Politicians Waking Up To Critical Role Of Manufacturing
Politicians are finally waking up to the critical role manufacturing plays in New Zealand’s economic recovery with new announcements from National and the Government this week, says the New Zealand Manufacturing Alliance.
National Party leader Judith Collins’ caucus reshuffle has resulted in a new portfolio for MP Andrew Bayley as Spokesperson for Manufacturing. And Labour’s Minister of Economic Development, Phil Twyford, has also this week (21 July) announced that an industry transformation plan for advanced manufacturing is in the works.
Rachel Barker, CEO of Plastics NZ and spokesperson for the Manufacturing Alliance, says it’s about time the sector saw this level of political recognition.
“For years we’ve seen great government support for agriculture and the primary sector, but minimal backing for manufacturers. These announcements show that our politicians and the Government finally realise the sectors’ importance to New Zealand’s economy. Not only is manufacturing a valuable sector in its own right, it is a critical part of the supply chains of nearly every other sector and this role is detailed in our recent report Manufacturing Matters,” says Barker.
“It’s exciting to think that we can create some tangible growth through the development of effective policy and action. The Manufacturing Alliance is looking forward to working closely with Government to develop and implement this industry transformation plan. This aligns with our recommendation in Manufacturing Matters for industry and government to set out a vision of how the sector will contribute to New Zealand’s future and jointly commit to a set of actions that will enable the sector to achieve this vision.
“As part of this we’d like to see all political parties creating a manufacturing portfolio within their caucus as Judith has done and engaging with the sector.”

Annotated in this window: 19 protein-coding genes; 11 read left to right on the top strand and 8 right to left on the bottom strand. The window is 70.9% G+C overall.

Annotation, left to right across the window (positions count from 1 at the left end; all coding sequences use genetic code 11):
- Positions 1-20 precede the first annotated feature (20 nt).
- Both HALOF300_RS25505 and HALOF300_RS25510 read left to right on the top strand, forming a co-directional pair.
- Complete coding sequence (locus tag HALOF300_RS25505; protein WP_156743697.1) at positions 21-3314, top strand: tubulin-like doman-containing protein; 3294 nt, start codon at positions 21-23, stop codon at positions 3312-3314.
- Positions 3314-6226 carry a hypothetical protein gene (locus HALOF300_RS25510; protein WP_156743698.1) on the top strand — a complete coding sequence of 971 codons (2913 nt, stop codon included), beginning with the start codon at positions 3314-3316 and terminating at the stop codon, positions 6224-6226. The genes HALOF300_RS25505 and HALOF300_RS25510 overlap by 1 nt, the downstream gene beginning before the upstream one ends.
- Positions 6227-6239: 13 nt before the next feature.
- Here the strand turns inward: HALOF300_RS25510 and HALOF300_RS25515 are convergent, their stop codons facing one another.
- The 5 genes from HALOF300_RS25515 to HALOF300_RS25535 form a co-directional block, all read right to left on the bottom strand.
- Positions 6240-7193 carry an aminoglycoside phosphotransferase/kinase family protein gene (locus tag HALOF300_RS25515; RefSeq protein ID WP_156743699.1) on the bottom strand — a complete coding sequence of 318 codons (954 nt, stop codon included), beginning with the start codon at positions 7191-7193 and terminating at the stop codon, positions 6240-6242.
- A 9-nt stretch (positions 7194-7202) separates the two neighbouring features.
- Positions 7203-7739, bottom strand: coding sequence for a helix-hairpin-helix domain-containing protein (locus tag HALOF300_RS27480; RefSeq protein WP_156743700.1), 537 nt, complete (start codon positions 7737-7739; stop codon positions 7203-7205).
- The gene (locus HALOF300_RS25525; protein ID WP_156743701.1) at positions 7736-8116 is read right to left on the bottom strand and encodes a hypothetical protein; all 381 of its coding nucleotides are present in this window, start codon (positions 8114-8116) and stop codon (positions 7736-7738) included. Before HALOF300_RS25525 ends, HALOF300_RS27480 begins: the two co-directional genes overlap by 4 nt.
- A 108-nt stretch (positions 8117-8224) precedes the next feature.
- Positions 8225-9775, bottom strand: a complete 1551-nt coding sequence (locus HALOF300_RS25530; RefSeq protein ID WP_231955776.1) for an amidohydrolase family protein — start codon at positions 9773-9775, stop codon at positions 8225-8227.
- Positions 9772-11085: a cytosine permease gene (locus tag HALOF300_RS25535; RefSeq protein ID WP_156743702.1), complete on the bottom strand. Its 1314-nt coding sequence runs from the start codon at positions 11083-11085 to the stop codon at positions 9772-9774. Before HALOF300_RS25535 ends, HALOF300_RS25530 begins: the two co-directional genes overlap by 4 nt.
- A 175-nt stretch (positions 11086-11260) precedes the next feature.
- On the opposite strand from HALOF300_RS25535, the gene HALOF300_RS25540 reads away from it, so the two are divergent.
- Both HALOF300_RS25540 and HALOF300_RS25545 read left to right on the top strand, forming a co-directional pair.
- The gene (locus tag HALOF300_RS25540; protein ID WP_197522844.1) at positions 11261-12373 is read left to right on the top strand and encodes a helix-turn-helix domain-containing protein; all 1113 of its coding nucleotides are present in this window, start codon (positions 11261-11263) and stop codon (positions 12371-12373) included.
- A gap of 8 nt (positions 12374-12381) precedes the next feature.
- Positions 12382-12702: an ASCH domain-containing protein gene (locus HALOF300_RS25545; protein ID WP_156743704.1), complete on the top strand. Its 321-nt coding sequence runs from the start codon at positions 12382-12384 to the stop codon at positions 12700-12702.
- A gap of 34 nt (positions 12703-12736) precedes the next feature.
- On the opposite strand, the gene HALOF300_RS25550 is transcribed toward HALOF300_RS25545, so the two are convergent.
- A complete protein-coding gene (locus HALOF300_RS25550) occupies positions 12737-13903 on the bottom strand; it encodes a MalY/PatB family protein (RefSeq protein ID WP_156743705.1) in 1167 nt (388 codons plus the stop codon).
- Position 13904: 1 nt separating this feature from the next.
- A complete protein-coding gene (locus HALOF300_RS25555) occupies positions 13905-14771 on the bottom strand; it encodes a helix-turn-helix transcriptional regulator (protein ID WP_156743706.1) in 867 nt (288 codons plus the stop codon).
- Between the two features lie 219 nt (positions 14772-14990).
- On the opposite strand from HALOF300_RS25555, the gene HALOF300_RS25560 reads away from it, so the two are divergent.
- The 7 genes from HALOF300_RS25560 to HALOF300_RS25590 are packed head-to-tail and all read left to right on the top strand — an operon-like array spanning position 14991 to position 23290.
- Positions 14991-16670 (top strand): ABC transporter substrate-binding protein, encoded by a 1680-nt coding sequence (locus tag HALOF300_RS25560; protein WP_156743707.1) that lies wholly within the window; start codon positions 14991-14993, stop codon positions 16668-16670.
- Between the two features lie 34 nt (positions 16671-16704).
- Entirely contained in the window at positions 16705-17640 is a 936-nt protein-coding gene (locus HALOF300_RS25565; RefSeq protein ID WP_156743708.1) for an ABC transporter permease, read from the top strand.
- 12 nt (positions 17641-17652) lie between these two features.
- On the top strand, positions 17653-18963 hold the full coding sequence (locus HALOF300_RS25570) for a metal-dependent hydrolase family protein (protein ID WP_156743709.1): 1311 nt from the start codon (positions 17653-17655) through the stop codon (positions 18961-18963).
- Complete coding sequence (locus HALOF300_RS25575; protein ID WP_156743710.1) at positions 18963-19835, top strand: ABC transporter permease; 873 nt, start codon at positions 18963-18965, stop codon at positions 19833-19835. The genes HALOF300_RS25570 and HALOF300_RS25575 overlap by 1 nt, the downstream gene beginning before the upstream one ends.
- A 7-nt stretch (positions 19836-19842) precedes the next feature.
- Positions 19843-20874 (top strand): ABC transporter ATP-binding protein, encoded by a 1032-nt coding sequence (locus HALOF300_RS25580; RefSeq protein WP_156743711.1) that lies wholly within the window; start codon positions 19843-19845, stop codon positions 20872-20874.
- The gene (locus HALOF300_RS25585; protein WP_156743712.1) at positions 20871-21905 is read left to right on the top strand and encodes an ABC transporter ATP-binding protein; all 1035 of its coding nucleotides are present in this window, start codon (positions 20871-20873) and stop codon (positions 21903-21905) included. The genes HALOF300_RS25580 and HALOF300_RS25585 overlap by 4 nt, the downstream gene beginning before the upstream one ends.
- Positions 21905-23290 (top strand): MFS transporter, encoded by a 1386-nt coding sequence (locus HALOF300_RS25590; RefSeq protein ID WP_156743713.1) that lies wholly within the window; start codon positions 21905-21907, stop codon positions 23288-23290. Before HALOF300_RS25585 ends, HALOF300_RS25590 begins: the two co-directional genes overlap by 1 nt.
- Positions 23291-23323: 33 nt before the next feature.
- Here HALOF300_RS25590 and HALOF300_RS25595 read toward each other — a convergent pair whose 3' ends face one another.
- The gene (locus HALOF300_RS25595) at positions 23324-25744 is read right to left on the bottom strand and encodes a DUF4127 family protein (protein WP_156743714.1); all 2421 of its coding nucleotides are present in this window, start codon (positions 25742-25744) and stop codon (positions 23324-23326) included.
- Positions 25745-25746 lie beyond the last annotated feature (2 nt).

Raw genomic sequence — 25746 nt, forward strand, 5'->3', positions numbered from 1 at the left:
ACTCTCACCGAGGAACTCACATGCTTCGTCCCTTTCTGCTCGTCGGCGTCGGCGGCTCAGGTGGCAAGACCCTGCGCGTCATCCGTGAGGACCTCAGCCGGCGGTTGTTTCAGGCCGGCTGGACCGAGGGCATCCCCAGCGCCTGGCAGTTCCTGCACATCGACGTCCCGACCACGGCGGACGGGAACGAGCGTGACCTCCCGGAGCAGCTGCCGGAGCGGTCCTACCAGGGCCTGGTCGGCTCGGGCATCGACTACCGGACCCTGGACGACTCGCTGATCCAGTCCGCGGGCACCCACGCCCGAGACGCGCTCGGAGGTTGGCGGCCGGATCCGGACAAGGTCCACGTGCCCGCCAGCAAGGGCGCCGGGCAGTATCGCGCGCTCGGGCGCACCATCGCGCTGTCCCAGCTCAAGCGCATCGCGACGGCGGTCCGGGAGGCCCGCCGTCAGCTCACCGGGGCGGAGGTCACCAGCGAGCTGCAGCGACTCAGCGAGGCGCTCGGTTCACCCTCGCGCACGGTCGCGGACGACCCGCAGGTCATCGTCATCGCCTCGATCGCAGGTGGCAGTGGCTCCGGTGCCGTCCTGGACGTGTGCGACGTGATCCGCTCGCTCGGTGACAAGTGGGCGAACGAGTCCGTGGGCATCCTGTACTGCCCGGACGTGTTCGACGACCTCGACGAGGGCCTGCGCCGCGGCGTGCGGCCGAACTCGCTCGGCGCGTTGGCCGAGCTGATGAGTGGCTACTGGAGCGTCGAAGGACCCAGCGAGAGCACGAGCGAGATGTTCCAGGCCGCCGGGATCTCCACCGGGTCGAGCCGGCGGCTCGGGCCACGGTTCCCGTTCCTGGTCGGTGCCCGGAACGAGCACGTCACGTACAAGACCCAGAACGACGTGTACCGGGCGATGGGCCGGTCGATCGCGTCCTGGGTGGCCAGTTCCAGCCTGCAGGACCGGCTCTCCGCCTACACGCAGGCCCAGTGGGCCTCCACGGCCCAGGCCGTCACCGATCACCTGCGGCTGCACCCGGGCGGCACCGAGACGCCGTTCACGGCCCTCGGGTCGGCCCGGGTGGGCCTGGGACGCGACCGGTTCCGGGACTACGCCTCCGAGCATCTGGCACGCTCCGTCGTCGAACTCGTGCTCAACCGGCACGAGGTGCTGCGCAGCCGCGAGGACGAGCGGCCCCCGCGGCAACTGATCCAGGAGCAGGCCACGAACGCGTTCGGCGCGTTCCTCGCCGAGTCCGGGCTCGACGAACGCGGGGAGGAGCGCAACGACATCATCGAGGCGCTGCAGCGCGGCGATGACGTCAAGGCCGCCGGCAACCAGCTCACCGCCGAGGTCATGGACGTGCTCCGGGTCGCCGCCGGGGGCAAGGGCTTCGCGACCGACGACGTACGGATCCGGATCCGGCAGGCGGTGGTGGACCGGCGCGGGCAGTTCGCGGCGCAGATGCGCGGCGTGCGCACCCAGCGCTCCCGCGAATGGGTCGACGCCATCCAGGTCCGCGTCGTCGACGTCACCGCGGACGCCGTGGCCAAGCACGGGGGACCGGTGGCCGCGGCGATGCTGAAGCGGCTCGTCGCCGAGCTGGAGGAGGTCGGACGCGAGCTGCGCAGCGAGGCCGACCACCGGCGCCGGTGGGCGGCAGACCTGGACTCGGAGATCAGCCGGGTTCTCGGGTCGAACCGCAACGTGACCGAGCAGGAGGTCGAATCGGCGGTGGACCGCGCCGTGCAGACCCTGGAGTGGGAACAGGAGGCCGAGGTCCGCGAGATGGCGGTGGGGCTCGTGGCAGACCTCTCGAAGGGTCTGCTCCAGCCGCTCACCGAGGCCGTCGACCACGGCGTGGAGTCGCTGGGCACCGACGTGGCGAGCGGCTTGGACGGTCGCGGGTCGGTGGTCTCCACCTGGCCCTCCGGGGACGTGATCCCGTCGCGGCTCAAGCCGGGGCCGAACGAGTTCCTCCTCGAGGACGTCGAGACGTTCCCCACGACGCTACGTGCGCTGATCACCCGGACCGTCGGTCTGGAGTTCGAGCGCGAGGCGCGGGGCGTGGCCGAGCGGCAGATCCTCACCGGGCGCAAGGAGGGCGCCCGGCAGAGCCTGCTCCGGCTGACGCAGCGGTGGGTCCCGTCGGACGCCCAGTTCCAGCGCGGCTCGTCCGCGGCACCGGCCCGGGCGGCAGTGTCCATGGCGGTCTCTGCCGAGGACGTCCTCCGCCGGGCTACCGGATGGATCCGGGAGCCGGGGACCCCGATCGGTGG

Barker says New Zealand has Ministers for Agriculture and Racing, which contribute 4.5% and 0.9% of GDP respectively, but there is no Minister for Manufacturing despite the sector contributing over 11%.
“Primary industries, which contributes 7.6%, has the support of an entire Ministry, whereas manufacturing has the focus of a couple of people within the Ministry for Business Innovation & Employment.”
Already employing 10% of the workforce and generating more than 50% of exports, improved support for the sector could have significant positive ramifications for the economy. Manufacturing is essential for achieving the Governments move from volume to value, says Barker.
“Manufacturing underpins our economy and most people don’t realise it. Every person, every single day, is interacting with manufactured goods. It’s easy to draw links between things you can see like cows on the farm giving us milk, or rockets shooting into space from Mahia.
“It’s much harder to perceive the value in complex systems and that’s where manufacturing is rooted. From fences, milking machines, and veterinary supplies, right through to the milk tankers and bottling plant, manufacturing is essential to farming. The hundreds, if not thousands, of parts used in rockets and satellites require the involvement of many different manufacturers not just the apex company.”
Barker says advanced manufacturing isn’t just about the end product, it’s also about the equipment and processes used to make that product.
“While New Zealand has some inspirational companies producing high-tech and innovative products, we also have companies making specialised parts and packaging using advanced manufacturing techniques. The use of robotics, automation and specialised systems is common in manufacturing.
“With the right government support this can be taken to the next level in terms of smart and green factories, big data and productivity growth. Alongside New Zealand manufacturers reputation for innovation and integrity, this increased support can only improve our competitiveness and presence in the global market.”